Thailand won’t disrupt markets to curb baht: Uttama

Thailand won’t disrupt markets to curb baht: Uttama

Finance Minister Uttama Savanayana speaks during the Hong Kong Asian Financial Forum in Hong Kong on Monday. (Bloomberg photo)
Finance Minister Uttama Savanayana speaks during the Hong Kong Asian Financial Forum in Hong Kong on Monday. (Bloomberg photo)

Any measures authorities take to curb gains in the currency will not disrupt the “market mechanism” of the baht, Finance Minister Uttama Savanayana said on Monday.

There are additional steps that can be taken to “rebalance the baht,” such as increasing outbound investment, Mr Uttama said in an interview at the Asian Financial Forum in Hong Kong. The Finance Ministry consults regularly with the central bank, which has responsibility over the functioning of the currency, he said.

“I can assure you that nothing that we might consider would interrupt the market mechanism,” he said.

Thailand’s economy took a knock last year as weak global demand and a strong currency hurt exports in the trade-reliant nation. Economic growth is forecast by the central bank to reach 2.8% this year from a projected five-year low of 2.5% last year.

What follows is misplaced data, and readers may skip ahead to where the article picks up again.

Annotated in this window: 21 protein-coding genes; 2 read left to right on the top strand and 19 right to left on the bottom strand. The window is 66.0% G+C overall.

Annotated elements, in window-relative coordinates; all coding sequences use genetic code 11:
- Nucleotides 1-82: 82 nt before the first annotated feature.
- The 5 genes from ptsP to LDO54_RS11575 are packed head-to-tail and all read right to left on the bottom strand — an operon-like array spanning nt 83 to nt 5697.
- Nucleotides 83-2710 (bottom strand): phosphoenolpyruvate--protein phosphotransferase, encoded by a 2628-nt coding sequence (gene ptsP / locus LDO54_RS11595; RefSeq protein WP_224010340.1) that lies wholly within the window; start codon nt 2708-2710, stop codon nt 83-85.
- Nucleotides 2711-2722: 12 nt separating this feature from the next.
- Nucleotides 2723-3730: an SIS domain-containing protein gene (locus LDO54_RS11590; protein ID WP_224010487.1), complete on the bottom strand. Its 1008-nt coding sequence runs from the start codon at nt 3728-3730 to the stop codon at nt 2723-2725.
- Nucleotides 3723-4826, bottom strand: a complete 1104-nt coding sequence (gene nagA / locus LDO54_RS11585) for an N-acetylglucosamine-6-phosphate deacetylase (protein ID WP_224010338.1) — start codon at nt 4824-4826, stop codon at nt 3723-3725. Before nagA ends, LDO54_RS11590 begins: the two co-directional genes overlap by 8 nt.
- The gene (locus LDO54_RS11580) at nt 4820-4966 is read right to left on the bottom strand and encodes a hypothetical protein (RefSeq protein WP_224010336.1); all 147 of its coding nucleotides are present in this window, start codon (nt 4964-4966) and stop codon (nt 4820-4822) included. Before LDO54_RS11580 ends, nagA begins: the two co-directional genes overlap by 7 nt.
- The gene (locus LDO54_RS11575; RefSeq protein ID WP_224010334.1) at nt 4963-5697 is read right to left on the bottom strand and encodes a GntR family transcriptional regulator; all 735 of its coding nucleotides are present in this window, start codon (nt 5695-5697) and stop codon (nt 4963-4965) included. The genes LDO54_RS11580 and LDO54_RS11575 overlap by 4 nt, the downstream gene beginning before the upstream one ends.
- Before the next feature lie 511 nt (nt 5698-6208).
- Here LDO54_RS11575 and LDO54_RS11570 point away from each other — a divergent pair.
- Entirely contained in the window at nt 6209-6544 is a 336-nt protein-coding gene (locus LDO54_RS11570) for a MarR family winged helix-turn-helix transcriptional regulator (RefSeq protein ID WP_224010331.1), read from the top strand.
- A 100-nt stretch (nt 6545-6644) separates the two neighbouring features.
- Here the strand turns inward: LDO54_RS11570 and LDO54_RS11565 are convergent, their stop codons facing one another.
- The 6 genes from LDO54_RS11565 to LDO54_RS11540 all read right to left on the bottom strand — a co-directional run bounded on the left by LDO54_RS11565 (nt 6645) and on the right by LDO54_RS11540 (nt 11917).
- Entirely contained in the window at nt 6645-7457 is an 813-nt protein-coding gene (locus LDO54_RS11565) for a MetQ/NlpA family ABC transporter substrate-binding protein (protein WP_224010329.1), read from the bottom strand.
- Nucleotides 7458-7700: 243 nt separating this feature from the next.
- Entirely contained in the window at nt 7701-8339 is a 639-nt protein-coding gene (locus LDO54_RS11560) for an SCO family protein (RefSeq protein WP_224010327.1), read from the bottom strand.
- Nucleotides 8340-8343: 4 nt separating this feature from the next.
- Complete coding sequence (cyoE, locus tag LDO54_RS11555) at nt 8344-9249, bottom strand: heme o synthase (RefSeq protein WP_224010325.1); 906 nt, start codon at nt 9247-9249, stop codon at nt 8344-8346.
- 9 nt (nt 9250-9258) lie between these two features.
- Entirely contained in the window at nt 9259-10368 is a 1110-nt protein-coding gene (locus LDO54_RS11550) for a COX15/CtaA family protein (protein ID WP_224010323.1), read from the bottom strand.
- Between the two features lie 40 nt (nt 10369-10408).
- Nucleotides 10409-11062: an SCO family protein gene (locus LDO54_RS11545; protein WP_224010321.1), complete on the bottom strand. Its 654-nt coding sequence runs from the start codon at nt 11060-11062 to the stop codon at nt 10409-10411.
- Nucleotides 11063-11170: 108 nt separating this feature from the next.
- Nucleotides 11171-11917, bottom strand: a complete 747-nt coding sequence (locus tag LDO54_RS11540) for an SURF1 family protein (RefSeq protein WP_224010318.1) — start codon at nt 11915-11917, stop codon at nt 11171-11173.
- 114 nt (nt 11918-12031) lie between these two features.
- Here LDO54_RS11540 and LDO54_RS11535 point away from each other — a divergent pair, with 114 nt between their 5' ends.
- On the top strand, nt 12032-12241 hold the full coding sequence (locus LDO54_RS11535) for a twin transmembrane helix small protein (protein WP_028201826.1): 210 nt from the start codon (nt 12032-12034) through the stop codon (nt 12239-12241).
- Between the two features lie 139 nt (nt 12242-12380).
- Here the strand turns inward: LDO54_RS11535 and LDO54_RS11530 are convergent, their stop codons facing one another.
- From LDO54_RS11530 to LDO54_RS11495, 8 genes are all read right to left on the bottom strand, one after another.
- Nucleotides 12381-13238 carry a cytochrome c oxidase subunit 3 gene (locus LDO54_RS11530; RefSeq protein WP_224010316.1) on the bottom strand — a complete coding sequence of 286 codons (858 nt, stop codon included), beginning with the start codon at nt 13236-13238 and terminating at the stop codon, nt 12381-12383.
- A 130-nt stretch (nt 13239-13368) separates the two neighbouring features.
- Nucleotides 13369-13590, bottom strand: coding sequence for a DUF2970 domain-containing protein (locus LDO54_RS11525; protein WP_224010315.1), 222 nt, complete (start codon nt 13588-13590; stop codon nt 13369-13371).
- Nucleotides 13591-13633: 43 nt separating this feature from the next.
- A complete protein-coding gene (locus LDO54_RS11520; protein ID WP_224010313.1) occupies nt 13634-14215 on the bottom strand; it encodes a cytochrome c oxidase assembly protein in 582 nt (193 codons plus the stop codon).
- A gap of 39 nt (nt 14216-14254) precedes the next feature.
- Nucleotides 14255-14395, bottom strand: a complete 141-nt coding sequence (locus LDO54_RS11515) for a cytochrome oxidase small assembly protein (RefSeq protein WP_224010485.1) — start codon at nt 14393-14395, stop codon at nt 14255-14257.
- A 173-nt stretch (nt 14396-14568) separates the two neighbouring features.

Mr Uttama said recent data, including a pick-up in domestic consumption, point to an improvement in the economy. He is forecasting growth of about 3% for 2020.

“The global situation, we need a close watch on that because we are 70% export-oriented,” the minister said.

Domestic investment has also been lacklustre because of the government’s delay in passing its annual budget -- finally approved by lawmakers this weekend.

The baht gained more than 8% against the dollar last year, the best performer among Asian currencies. The central bank has implemented a number of measures and reduced interest rates twice last year to curb the currency’s gains. Governor Veerathai Santiprabhob said last week the central bank will take further steps to ease restrictions on capital outflows in coming months.

The Bank of Thailand will hold a briefing on the monetary policy and the baht situation on Tuesday, the central bank said in a text message Monday.

The ministry is separately considering making it easier for foreign issuers of baht-denominated bonds to take the proceeds out of the country, as part of efforts to keep the currency in check. Even as that rule-change is awaited, Mr Uttama said the ministry is weighing the issuance of sovereign dollar bonds as an option to finance big infrastructure investment.


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